While we're on the topic, be careful about universally recommending sleeper stretches.  There is going to be a decent chunk of your baseball players that don't need it at all.  In particular, if you have a congenitally lax (ultra hypermobile) athlete (high score on Beighton laxity test), a sleeper stretch will really irritate the anterior shoulder capsule and/or biceps tendon. These players don't really need to be stretched into IR; they just need loads of stability training.  You'll find that these guys become more and more common at higher levels, as congenital laxity serves as a sort of "natural selection" to succeed for some people.  So, universally prescribing the sleeper stretch becomes more and more of a problem as you deal with more and more advanced players and could be jacking up multi-million dollar arms.  You'll even find guys who can gain 10-20 degrees of internal rotation in a matter of 30 seconds  - without any shoulder mobilizations - just with the appropriate breathing patterns.  It just doesn't work for everyone.  Honestly, the only way to know is to assess; each pitcher is unique. The obvious question then becomes "why are you seeing shoulder "tightness.?"  Is it postural?  Is it an actual range of motion you've assessed?  Is it guarding/apprehension in certain positions?  And, what is a "natural throwing motion?" They said Mark Prior had "perfect mechanics" and he has been injured his entire career.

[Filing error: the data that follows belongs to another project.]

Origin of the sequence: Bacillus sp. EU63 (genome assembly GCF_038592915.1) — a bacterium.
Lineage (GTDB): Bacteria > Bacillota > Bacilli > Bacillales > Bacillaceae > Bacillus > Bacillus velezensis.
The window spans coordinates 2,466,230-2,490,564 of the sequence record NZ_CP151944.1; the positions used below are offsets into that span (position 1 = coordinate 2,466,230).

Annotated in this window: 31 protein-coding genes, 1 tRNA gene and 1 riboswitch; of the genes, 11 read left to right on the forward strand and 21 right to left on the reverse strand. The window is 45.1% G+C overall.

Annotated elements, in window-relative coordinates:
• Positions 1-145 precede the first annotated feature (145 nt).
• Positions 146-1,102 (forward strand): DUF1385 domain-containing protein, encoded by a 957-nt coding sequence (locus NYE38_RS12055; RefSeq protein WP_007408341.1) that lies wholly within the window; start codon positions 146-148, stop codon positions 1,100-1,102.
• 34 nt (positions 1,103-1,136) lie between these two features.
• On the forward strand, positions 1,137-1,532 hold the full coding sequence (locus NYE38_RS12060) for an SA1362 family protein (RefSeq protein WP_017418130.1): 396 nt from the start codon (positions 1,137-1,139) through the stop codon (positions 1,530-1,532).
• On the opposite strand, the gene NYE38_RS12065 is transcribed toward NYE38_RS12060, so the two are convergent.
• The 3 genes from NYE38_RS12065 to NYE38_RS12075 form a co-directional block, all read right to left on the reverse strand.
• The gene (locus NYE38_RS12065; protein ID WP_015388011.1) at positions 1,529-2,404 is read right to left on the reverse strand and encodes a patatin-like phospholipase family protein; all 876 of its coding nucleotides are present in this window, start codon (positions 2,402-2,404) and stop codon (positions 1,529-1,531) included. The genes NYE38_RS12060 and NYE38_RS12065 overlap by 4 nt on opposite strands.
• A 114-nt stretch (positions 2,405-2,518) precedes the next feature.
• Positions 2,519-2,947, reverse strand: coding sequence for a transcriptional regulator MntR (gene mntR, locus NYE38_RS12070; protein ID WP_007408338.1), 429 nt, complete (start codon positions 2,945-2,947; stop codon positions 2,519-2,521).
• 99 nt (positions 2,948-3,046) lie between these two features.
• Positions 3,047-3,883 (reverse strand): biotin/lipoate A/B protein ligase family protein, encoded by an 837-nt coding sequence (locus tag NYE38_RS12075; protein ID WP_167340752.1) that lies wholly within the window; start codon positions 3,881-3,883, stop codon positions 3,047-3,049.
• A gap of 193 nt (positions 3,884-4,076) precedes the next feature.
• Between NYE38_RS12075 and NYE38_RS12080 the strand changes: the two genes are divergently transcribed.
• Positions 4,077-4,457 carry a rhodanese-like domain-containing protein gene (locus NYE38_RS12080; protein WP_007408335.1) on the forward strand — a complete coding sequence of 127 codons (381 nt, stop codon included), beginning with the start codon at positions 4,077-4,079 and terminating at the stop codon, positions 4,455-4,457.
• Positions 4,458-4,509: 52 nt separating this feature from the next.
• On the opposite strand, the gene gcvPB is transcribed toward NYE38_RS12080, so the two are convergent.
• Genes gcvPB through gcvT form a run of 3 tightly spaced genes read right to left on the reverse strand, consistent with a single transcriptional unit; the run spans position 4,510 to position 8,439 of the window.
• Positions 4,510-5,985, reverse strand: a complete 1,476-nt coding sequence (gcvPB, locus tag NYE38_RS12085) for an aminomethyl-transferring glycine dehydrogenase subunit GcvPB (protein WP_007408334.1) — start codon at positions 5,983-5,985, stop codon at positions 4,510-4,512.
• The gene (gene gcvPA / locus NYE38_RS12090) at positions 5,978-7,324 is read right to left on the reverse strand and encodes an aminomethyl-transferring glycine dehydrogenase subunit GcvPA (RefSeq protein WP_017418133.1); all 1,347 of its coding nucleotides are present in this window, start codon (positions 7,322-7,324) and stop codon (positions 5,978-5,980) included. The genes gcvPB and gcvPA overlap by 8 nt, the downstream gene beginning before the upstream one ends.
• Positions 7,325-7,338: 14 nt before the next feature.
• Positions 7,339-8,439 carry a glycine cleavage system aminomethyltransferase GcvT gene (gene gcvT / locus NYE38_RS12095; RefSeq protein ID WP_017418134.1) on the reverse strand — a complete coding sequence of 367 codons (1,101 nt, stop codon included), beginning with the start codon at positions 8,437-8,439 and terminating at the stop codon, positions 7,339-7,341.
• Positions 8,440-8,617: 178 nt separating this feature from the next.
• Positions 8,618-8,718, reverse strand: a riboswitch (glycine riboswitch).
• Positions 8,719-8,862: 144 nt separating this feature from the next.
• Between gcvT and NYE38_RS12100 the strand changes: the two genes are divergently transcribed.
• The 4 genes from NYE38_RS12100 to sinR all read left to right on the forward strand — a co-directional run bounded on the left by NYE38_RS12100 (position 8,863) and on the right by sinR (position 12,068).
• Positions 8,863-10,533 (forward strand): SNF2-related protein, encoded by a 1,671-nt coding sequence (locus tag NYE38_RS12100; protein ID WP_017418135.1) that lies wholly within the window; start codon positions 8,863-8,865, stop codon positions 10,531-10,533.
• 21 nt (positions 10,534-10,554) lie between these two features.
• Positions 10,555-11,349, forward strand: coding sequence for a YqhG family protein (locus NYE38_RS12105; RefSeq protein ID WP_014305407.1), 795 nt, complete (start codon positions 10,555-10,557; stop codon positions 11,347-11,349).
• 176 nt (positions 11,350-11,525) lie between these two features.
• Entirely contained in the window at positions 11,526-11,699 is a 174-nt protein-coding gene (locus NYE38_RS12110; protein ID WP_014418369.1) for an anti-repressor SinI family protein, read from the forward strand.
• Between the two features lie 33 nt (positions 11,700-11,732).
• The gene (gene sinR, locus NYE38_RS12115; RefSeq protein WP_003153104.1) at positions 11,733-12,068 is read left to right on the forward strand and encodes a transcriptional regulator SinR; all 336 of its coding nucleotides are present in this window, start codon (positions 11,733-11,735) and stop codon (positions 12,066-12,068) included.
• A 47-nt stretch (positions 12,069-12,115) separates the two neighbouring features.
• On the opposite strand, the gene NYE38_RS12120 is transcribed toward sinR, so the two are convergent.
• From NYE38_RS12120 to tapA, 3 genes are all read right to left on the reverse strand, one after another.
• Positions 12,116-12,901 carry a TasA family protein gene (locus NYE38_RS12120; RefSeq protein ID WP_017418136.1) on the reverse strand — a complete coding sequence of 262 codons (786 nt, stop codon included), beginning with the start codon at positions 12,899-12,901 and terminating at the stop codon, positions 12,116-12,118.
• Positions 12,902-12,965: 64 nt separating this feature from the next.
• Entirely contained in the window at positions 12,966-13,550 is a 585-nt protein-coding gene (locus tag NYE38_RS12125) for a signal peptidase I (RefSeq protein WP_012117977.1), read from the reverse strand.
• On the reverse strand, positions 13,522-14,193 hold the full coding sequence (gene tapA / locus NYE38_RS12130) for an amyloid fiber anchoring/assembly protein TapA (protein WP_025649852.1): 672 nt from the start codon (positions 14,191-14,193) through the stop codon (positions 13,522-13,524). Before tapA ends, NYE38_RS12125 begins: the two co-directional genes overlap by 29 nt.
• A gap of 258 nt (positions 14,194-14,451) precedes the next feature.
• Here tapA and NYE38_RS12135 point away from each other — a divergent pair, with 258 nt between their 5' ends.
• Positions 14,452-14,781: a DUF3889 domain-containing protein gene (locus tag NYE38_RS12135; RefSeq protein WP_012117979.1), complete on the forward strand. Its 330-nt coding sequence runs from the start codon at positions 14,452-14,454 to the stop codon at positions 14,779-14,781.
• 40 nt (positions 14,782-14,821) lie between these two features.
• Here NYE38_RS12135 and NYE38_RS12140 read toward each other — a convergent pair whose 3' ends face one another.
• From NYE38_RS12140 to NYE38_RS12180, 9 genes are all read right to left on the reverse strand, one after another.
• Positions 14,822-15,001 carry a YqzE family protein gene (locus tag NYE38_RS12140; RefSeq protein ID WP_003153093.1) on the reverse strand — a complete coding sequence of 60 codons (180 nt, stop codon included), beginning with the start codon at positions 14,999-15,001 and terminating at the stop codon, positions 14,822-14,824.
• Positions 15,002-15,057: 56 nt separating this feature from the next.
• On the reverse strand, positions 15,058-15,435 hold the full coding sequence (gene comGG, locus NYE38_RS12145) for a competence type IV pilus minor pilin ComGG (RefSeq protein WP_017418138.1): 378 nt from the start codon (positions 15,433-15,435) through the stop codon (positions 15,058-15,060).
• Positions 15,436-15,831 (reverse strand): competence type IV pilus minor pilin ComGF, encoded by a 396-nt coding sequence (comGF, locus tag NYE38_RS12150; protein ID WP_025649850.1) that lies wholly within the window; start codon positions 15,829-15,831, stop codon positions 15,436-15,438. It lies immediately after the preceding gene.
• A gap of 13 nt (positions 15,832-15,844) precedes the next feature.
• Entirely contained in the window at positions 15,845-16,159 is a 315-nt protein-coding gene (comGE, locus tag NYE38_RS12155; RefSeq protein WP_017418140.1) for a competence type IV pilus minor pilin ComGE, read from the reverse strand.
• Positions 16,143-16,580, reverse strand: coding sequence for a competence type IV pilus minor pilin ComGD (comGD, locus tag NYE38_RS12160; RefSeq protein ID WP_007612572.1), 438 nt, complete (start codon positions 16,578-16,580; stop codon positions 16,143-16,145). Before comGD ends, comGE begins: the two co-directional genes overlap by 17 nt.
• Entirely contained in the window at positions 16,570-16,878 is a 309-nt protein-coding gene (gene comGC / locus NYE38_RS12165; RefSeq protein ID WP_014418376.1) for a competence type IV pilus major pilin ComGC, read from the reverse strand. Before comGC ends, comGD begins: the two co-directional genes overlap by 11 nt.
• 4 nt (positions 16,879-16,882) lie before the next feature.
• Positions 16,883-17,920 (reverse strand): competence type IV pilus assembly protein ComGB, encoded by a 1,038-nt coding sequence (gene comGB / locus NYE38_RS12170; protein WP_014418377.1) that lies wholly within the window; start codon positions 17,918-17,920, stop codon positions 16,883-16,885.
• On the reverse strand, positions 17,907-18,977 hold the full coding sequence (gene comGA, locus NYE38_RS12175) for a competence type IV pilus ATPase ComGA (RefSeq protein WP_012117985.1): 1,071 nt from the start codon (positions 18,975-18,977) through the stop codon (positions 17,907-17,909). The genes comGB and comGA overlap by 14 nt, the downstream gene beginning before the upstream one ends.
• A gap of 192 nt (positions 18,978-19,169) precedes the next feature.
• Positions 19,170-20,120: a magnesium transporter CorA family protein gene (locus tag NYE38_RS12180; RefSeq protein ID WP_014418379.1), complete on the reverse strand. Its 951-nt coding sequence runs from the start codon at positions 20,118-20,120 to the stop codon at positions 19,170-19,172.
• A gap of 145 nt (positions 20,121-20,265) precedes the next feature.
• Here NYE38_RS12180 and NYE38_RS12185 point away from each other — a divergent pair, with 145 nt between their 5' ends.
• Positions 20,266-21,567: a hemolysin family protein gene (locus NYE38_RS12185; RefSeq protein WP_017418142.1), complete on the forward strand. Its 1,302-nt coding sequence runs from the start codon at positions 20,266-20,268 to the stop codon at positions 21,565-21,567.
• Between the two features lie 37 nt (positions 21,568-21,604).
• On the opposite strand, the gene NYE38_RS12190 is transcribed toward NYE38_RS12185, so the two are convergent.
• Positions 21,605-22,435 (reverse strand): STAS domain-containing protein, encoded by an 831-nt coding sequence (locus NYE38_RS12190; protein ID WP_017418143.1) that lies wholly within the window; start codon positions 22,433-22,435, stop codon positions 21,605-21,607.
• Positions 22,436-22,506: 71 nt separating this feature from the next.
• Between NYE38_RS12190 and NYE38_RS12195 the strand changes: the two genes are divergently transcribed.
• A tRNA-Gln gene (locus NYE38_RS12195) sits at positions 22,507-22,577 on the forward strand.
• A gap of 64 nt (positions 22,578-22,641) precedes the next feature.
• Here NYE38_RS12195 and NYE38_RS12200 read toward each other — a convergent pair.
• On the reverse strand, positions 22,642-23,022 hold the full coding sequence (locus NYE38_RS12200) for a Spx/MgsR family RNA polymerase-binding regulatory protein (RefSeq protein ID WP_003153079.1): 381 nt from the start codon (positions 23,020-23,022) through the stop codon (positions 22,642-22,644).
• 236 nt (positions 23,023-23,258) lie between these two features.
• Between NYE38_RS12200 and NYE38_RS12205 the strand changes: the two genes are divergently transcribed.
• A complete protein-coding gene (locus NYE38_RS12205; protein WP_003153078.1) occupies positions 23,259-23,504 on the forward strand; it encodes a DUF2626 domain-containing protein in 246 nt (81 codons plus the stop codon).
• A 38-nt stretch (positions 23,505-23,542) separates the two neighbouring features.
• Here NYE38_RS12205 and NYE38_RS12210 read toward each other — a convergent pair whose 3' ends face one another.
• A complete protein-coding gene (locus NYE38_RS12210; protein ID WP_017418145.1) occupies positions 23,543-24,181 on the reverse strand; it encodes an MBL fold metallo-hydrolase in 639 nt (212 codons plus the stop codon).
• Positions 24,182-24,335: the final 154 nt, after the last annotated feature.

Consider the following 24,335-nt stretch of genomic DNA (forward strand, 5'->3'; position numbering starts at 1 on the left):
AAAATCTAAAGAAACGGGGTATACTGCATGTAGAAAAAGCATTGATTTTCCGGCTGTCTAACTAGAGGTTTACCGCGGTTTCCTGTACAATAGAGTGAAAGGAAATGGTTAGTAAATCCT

mark-prior

What is "natural" is not what is "effective" in many cases, so you have to appreciate that throwing is an unnatural motion that may be necessary for generating velocity, creating deception, and optimizing movement on a certain pitch. It might seem like shameless self-promotion, but I would highly recommend that you pick up the DVD set Mike Reinold and I recently released: Optimal Shoulder Performance.

shoulder-performance-dvdcover

It covers all of this information in great detail, plus a ton more.  Baseball players - and particularly pitchers - are a unique population as a whole, and within that population, each one is unique. I'd also strongly encourage you to check out Mike Reinold's webinar, "Assessing Asymmetry in Overhead Athletes: Does Asymmetry Mean Pathology?"  It's available through the Advanced CEU online store. Sign-up Today for our FREE Baseball Newsletter and Receive a Copy of the Exact Stretches used by Cressey Performance Pitchers after they Throw!